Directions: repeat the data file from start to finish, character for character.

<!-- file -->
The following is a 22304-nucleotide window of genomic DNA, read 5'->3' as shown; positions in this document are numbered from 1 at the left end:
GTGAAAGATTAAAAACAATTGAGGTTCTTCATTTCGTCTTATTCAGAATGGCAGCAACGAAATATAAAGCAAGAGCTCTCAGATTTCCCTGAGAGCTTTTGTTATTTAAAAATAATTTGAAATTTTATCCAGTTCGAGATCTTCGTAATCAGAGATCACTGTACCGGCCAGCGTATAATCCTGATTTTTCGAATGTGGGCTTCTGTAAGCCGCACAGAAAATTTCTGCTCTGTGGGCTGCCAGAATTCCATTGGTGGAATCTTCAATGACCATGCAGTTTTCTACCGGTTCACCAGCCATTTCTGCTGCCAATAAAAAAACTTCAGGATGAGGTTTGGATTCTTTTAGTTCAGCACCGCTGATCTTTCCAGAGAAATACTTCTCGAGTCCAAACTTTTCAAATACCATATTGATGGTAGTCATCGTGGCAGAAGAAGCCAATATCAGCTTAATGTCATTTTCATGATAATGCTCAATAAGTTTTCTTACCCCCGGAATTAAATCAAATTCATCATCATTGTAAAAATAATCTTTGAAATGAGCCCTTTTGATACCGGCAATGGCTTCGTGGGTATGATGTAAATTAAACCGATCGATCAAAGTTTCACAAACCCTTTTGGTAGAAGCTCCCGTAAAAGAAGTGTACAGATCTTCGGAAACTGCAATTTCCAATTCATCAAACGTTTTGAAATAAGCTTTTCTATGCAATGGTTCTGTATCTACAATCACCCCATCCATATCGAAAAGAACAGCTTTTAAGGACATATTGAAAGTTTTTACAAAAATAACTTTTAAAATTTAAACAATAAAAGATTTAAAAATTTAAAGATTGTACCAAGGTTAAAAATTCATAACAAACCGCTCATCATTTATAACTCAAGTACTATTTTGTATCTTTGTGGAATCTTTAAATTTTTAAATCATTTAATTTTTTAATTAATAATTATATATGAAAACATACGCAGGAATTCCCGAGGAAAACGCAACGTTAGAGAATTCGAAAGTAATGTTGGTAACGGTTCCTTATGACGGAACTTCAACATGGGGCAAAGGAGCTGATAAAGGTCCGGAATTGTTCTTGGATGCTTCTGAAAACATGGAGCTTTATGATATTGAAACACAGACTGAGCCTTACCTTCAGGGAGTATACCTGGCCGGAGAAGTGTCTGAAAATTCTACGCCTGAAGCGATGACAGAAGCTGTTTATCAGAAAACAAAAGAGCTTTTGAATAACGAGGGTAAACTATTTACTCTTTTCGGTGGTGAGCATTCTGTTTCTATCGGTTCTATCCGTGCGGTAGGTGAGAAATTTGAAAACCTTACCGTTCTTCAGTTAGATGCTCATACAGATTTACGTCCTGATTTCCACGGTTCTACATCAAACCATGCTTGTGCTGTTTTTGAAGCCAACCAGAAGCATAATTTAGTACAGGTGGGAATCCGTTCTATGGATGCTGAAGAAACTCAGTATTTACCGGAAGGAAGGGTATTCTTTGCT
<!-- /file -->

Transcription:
The following is a 22304-nucleotide window of genomic DNA, read 5'->3' as shown; positions in this document are numbered from 1 at the left end:
GTGAAAGATTAAAAACAATTGAGGTTCTTCATTTCGTCTTATTCAGAATGGCAGCAACGAAATATAAAGCAAGAGCTCTCAGATTTCCCTGAGAGCTTTTGTTATTTAAAAATAATTTGAAATTTTATCCAGTTCGAGATCTTCGTAATCAGAGATCACTGTACCGGCCAGCGTATAATCCTGATTTTTCGAATGTGGGCTTCTGTAAGCCGCACAGAAAATTTCTGCTCTGTGGGCTGCCAGAATTCCATTGGTGGAATCTTCAATGACCATGCAGTTTTCTACCGGTTCACCAGCCATTTCTGCTGCCAATAAAAAAACTTCAGGATGAGGTTTGGATTCTTTTAGTTCAGCACCGCTGATCTTTCCAGAGAAATACTTCTCGAGTCCAAACTTTTCAAATACCATATTGATGGTAGTCATCGTGGCAGAAGAAGCCAATATCAGCTTAATGTCATTTTCATGATAATGCTCAATAAGTTTTCTTACCCCCGGAATTAAATCAAATTCATCATCATTGTAAAAATAATCTTTGAAATGAGCCCTTTTGATACCGGCAATGGCTTCGTGGGTATGATGTAAATTAAACCGATCGATCAAAGTTTCACAAACCCTTTTGGTAGAAGCTCCCGTAAAAGAAGTGTACAGATCTTCGGAAACTGCAATTTCCAATTCATCAAACGTTTTGAAATAAGCTTTTCTATGCAATGGTTCTGTATCTACAATCACCCCATCCATATCGAAAAGAACAGCTTTTAAGGACATATTGAAAGTTTTTACAAAAATAACTTTTAAAATTTAAACAATAAAAGATTTAAAAATTTAAAGATTGTACCAAGGTTAAAAATTCATAACAAACCGCTCATCATTTATAACTCAAGTACTATTTTGTATCTTTGTGGAATCTTTAAATTTTTAAATCATTTAATTTTTTAATTAATAATTATATATGAAAACATACGCAGGAATTCCCGAGGAAAACGCAACGTTAGAGAATTCGAAAGTAATGTTGGTAACGGTTCCTTATGACGGAACTTCAACATGGGGCAAAGGAGCTGATAAAGGTCCGGAATTGTTCTTGGATGCTTCTGAAAACATGGAGCTTTATGATATTGAAACACAGACTGAGCCTTACCTTCAGGGAGTATACCTGGCCGGAGAAGTGTCTGAAAATTCTACGCCTGAAGCGATGACAGAAGCTGTTTATCAGAAAACAAAAGAGCTTTTGAATAACGAGGGTAAACTATTTACTCTTTTCGGTGGTGAGCATTCTGTTTCTATCGGTTCTATCCGTGCGGTAGGTGAGAAATTTGAAAACCTTACCGTTCTTCAGTTAGATGCTCATACAGATTTACGTCCTGATTTCCACGGTTCTACATCAAACCATGCTTGTGCTGTTTTTGAAGCCAACCAGAAGCATAATTTAGTACAGGTGGGAATCCGTTCTATGGATGCTGAAGAAACTCAGTATTTACCGGAAGGAAGGGTATTCTTTGCT